Gallic Acid: Uses, Facts, Health Benefits, Side Effects, And Food Sources

Gallic acid, chemical formula – C6H2(OH)3CO2H – is an acid found in many plants and acts as an antioxidant, helping to protect our cells against oxidative damage.

Uses and facts

It is used in the pharmaceutical industry as a standard for determining the phenol content (a large group of several hundred chemical substances) of various analytes by the Folin-Ciocalteau assay. In addition, it is used as a starting material in the synthesis of the naturally occurring alkaloid mescaline, and as an ink dye by early photographers to develop images.

When heated to 200°–250° C, gallic acid splits into pyrogallol (pyrogallic acid) and carbon dioxide.

Health benefits of gallic acid

Neurodegenerative diseases protection

Neurodegenerative diseases cause your brain and nerves to deteriorate over time. More importantly, they can also destroy your nerves and brain’s tissue, and cause confusion and change your personality. In research, it is extracted from grape seeds and has been established to inhibit the formation of amyloid fibrils (protein aggregates that form under certain conditions), one of the potential causes of Parkinson’s disease and Alzheimer’s disease.

Protection against free radicals

This compound has antioxidant properties (an antioxidant is a substance which protects the body’s cells from the harmful free radicals) and helps to protect our cells against oxidative damage. Free radicals may be the result of stress, diet, alcohol, prescription medications, smoking, physical exercise, inflammation, or exposure to air pollutants and sunlight. They can cause significant damage to parts of cells such as DNA, proteins, and cell membranes by taking their electrons through a process called oxidation.

Anti-inflammatory properties

Inflammation is part of the body’s normal immune response and without it, we can’t heal. However, chronic inflammation is not so good. Instead of helping your body heal, it’s associated with problems such as – arthritis, diabetes, Alzheimer’s disease, and hair loss. Moreover, it’s believed to play an important role in heart disease, obesity, and cancer.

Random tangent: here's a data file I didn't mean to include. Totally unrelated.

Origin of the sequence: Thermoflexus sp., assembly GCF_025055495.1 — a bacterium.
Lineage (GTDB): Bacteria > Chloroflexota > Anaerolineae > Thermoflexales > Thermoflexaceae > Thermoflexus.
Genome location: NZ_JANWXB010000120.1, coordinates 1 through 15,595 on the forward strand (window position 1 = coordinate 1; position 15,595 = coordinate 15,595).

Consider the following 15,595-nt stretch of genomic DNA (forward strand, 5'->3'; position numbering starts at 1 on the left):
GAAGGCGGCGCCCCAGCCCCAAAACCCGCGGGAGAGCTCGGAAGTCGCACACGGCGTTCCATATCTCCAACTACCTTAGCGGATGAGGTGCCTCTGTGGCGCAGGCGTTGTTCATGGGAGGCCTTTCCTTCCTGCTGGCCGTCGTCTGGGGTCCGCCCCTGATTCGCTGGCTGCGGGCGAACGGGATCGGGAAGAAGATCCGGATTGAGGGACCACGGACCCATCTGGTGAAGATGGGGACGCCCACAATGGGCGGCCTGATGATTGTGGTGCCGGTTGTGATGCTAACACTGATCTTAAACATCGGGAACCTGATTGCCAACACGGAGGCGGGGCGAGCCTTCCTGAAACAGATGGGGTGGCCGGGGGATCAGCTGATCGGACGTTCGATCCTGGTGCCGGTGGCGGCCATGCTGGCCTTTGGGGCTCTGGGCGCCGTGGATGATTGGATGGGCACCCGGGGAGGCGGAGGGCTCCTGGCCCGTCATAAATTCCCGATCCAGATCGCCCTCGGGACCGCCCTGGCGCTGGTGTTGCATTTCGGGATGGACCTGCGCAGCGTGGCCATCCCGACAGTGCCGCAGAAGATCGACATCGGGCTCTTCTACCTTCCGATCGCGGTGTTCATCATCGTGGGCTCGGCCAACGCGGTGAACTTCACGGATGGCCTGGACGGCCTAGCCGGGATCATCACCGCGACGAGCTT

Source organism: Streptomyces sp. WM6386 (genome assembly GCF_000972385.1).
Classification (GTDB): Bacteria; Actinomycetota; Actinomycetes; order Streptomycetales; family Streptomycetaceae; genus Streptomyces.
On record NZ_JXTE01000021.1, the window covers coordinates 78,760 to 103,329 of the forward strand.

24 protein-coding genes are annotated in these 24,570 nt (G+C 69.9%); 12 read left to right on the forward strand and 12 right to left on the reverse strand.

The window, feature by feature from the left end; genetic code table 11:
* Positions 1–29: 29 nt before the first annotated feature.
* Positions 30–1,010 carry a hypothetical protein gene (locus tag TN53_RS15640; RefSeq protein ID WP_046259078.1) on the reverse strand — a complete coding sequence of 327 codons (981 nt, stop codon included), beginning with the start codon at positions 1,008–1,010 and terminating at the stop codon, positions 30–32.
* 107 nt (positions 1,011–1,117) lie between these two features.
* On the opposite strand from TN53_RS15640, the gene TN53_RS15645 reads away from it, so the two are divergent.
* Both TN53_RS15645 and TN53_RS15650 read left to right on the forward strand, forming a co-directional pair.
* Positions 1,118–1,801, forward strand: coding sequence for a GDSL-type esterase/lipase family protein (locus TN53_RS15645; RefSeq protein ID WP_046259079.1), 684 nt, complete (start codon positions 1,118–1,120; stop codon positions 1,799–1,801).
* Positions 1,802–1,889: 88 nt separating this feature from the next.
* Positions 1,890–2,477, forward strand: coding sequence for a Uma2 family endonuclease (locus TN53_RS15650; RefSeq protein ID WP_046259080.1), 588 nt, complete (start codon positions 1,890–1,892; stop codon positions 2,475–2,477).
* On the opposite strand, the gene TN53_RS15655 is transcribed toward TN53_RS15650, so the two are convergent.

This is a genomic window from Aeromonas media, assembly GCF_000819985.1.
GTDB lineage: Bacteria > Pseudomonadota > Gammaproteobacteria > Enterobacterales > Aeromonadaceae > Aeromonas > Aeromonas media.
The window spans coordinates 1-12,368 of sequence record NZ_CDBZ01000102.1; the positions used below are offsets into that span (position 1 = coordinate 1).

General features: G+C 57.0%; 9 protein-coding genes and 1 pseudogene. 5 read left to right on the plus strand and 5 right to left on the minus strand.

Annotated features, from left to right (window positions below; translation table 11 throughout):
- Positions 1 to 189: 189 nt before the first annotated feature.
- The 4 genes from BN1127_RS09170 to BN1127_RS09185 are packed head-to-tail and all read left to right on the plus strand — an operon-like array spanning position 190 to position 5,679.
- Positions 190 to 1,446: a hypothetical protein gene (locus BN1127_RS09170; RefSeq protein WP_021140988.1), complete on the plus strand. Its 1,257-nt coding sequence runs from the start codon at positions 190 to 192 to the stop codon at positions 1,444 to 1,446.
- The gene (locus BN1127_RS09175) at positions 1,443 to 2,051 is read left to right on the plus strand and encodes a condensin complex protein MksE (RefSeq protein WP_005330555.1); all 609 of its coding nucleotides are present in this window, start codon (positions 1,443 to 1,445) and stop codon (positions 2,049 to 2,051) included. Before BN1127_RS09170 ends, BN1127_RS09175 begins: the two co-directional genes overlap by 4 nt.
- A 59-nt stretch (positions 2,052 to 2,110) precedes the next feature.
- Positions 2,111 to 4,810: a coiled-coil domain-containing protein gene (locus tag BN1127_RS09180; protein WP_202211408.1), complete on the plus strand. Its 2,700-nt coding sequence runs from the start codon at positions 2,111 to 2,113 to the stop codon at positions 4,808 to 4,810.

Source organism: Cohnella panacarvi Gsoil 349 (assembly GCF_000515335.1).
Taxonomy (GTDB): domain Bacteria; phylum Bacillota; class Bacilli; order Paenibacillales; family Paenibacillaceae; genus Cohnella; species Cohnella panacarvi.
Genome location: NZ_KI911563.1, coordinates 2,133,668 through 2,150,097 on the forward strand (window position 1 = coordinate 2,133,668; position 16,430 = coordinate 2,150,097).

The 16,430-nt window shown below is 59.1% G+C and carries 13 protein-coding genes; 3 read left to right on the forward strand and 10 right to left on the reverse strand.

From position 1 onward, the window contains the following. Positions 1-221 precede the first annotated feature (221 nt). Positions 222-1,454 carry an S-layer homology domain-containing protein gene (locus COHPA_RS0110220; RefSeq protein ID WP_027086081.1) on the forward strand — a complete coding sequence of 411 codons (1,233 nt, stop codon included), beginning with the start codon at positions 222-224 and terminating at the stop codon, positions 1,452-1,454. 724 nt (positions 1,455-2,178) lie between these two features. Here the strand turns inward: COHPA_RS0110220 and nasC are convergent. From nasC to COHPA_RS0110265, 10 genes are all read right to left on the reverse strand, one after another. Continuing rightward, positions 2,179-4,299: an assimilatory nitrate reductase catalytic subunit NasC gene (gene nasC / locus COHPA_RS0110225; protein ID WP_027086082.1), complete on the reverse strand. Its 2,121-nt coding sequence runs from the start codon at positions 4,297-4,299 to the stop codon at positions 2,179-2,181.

Allergen protection

Histamine is a protein released by the body in response to an allergen (a substance such as animal dander or pollen which generates an allergic reaction because the body identifies it as risky). Some allergic reactions are usually contained to one symptom and will not progress beyond the initial response to the release of histamines. A 2005 study concluded that this compound helped reduce inflammatory allergic reactions linked with histamine exposure, making it helpful for treating the symptoms of inflammatory allergies.

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Boosts the immune system

The immune system, which is made up of proteins, cells, organs, and tissues, protects us against microorganisms and germs daily. Among the more important cells involved in the immune system functions are the leukocytes, better known as white blood cells, which come in two main types that combine to remove disease-causing organisms. This compound enhances the activity of the immune system and also has anti-fungal and antiviral properties.

Heart health

Type 1 diabetes, an auto-immune condition, puts individuals at increased risk for heart disease. For example, cardiovascular complications and heart attacks cause the death of three out of every four patients with type 1 diabetes. A 2011 study at the Department of Pharmacology, Nirma University, India, established that supplementation with this substances is beneficial for treating heart damage as a result of type 1 diabetes.

Fights cancer cells

Cancer accounts for more deaths worldwide than malaria, AIDS, and tuberculosis combined. This compound was found to show cytotoxicity (the quality of being toxic to cells) against cancer cells, without damaging healthy cells. In studies, grape seed extract has shown potent properties in vitro anticancer efficacy against human prostate cancer cells.

Side effects

It does not have any negative effect on the healthy cells of our body. However, ingesting high amounts of supplements containing this substance can interfere with hypertension medications. Consult with your healthcare specialist before intaking any supplements if you are currently taking any hypertension prescription medications.

Food sources             

It is found, both free and as part of tannins, in gallnuts, bananas, vinegar, sumac, grapes, tea leaves, Caesalpinia mimosoides, witch hazel, cloves, watercress, strawberries, blue-green alga Microcystis aeruginosa, oak bark, and a variety of other herbs and plants.

References

https://academic.oup.com/toxsci/article/91/1/123/1672576/
https://www.ncbi.nlm.nih.gov/pmc/articles/PMC3249782/

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